“Shelter” Discussion With Paul Collins, Tim DuRoche, John W. Haines and Ethan Seltzer
Tuesday, April 28, 2009 - 7:00pm to Tuesday, April 28, 2009 - 9:00pm

A panel discussion on “SHELTER” will address issues of sustainable housing and public architecture from a diversity of perspectives.

Panelists include Paul Collins, assistant professor of English at PSU and author of several nonfiction books; Portland writer and artist Tim DuRoche; John W. Haines, executive director of Mercy Corps Northwest; and Ethan Seltzer, professor and director of PSU’s Nohad A. Toulan School of Urban Studies and Planning. Michael McGregor, critic, journalist and associate professor of English at PSU, will moderate.

This is the third and final installment in the FOOD CLOTHING SHELTER sequence of public dialogues on the meaning and practice of sustainability in daily life. The talk is sponsored by the Humanities Sustainability Research Project, an initiative of the Portland Center for Public Humanities at Portland State University. For a complete list of lectures in the series and other resources, visit

When: Tuesday, April 28th, 2009
Where: Smith Memorial Student Union, room 294 (1825 S.W. Broadway, Portland, Ore.)
Time: 7:00 p.m.
Cost: The event is free and open to the public.

Paul Collins is the author of six books, including the upcoming travelogue The Book of William: How Shakespeare's First Folio Conquered the World. A frequent contributor to The New York Times, New Scientist and, Collins edits the Collins Library imprint of McSweeney’s Books and appears regularly on National Public Radio's “Weekend Edition Saturday” as the resident "literary detective."

Tim DuRoche has written about jazz, performance, visual art and culture for a number of publications, including Oregon Humanities, Willamette Week and The Oregonian. Recently he has been writing about urban history, planning and cultural policy for Portland Spaces' Burnside Blog. In addition to performing around the world as a jazz musician and composer, DuRoche was the inaugural artist in the 2007–2008 “South Waterfront Artist in Residence” program, where he created SO. WATERFRONT SOUND COMMISSION, a month-long public art project that looked at notions of "neighborhood," through a series of participatory events and conceptual audio tours. DuRoche is community programs manager for Portland Center Stage, where he generates public programs and community partnerships that bridge conversations around sustainability, civic engagement, historic preservation and the arts.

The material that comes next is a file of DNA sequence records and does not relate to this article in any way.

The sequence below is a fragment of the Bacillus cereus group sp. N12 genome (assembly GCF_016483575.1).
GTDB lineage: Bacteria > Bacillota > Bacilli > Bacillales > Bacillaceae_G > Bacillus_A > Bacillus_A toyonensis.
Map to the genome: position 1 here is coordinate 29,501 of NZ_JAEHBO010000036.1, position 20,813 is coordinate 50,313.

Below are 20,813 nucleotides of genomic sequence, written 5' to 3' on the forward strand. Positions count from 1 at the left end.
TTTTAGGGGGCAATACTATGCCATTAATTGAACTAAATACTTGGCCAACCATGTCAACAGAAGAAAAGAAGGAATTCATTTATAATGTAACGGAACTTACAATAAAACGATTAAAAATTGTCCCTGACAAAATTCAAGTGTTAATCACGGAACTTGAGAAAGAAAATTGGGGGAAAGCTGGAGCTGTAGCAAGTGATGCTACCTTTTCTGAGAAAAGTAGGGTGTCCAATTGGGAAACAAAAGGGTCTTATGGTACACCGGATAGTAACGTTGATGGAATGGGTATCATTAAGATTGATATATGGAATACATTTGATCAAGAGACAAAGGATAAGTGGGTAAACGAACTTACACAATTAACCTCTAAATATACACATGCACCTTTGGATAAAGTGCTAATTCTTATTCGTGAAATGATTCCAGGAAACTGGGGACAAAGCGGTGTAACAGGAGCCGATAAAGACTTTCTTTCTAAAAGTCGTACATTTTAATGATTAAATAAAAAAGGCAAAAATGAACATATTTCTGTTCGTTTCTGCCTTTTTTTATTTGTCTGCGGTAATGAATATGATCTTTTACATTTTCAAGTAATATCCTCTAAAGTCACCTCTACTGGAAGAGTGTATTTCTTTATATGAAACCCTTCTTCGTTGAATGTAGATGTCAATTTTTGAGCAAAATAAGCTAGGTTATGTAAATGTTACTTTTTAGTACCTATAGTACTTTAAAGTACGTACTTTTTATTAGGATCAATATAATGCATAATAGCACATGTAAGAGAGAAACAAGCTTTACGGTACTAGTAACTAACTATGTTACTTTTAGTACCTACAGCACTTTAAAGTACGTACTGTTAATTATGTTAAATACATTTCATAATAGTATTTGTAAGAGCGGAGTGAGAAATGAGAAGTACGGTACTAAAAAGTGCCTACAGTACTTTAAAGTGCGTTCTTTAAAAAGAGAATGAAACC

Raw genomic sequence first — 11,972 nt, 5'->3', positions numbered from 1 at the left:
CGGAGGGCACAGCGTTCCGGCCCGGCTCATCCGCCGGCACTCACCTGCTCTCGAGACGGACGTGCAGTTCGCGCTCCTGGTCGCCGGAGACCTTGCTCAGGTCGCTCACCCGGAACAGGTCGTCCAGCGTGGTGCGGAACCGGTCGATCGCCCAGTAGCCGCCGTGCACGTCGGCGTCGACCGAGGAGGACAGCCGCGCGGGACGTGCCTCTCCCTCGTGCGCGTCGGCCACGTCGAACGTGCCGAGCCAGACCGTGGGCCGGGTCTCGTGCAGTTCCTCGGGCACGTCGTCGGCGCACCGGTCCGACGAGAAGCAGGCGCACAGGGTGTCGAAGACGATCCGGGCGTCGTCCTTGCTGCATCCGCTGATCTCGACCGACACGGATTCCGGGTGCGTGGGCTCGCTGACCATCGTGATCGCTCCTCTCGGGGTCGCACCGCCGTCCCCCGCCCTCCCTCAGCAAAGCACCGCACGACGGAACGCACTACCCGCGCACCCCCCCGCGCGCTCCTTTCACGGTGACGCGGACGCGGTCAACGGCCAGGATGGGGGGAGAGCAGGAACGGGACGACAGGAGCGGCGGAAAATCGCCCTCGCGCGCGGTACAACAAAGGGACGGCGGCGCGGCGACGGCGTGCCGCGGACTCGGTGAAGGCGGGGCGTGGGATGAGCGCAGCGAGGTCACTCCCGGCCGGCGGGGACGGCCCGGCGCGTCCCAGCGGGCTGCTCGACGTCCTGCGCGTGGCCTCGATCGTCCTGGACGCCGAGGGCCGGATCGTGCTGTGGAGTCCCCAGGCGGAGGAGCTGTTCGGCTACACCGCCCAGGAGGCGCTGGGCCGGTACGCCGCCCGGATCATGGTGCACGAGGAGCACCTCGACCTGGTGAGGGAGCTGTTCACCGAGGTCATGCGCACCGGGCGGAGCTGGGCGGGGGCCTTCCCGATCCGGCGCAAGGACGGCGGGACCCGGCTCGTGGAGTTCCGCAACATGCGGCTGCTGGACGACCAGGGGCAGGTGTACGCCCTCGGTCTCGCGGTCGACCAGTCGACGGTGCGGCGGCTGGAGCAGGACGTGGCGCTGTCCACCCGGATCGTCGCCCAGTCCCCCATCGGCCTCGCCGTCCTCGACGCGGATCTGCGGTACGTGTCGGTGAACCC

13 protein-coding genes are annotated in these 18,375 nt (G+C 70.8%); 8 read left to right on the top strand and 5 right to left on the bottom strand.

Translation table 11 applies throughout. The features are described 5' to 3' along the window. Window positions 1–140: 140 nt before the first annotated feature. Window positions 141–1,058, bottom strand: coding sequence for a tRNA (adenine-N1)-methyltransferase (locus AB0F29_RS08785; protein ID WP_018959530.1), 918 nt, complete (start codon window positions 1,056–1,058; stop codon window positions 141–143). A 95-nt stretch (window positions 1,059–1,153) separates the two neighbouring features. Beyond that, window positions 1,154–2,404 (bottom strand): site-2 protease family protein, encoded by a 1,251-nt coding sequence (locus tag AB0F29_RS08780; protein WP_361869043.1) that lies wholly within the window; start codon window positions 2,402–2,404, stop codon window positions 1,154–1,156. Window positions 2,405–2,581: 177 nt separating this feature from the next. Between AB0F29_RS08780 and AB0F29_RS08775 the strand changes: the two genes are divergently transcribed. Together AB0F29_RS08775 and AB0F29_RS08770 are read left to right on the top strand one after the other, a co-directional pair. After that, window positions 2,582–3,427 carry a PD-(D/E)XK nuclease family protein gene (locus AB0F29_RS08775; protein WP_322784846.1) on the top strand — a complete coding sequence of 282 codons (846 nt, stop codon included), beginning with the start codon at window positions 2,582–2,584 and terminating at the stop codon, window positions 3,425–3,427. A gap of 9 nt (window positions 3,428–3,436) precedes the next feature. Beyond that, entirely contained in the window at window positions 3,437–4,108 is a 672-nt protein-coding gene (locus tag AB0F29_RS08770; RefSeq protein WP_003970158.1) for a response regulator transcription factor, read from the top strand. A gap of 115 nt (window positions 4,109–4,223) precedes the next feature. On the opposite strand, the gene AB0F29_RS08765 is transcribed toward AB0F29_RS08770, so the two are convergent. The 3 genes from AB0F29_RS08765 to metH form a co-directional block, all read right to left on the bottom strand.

John W. Haines joined Mercy Corps Northwest in December 2002 as executive director. From 1997-2002, he was vice president of ShoreBank Pacific, a start-up sustainable development bank in Portland, Ore. From 1996-1997 he was senior finance advisor to the Czech National Environmental Fund in Prague, working for Chemonics International under assistance provided by USAID to improve environmental health conditions in the Czech transition to a market economy. He is a board member of Mercy Corps Northwest, Willamette Riverkeeper, Our United Villages/The Rebuilding Center, The Food Alliance and Cascadia Times.

Ethan Seltzer is professor and director of PSU’s Nohad A. Toulan School of Urban Studies and Planning. He was founding director of PSU’s Institute of Portland Metropolitan Studies from 1992-2003. Before joining PSU, Seltzer was land use supervisor for Metro Regional Government; prior to that he served as an assistant to Portland City Commissioner Mike Lindberg. Seltzer’s scholarly interests include Cascadia, regional planning and development, and community building at a regional scale. He has lived in Portland since 1980.

ABOUT THE SPONSOR: The Humanities Sustainability Research Project, an initiative of PSU’s Portland Center for Public Humanities, explores concepts of sustainability through panels, lectures and events by activists, artists and scholars in fields such as history, philosophy, literature, critical theory and anthropology. The project is sponsored by a grant through PSU’s Center for Sustainable Processes and Practices, with support from the James F. and Marion L. Miller Foundation.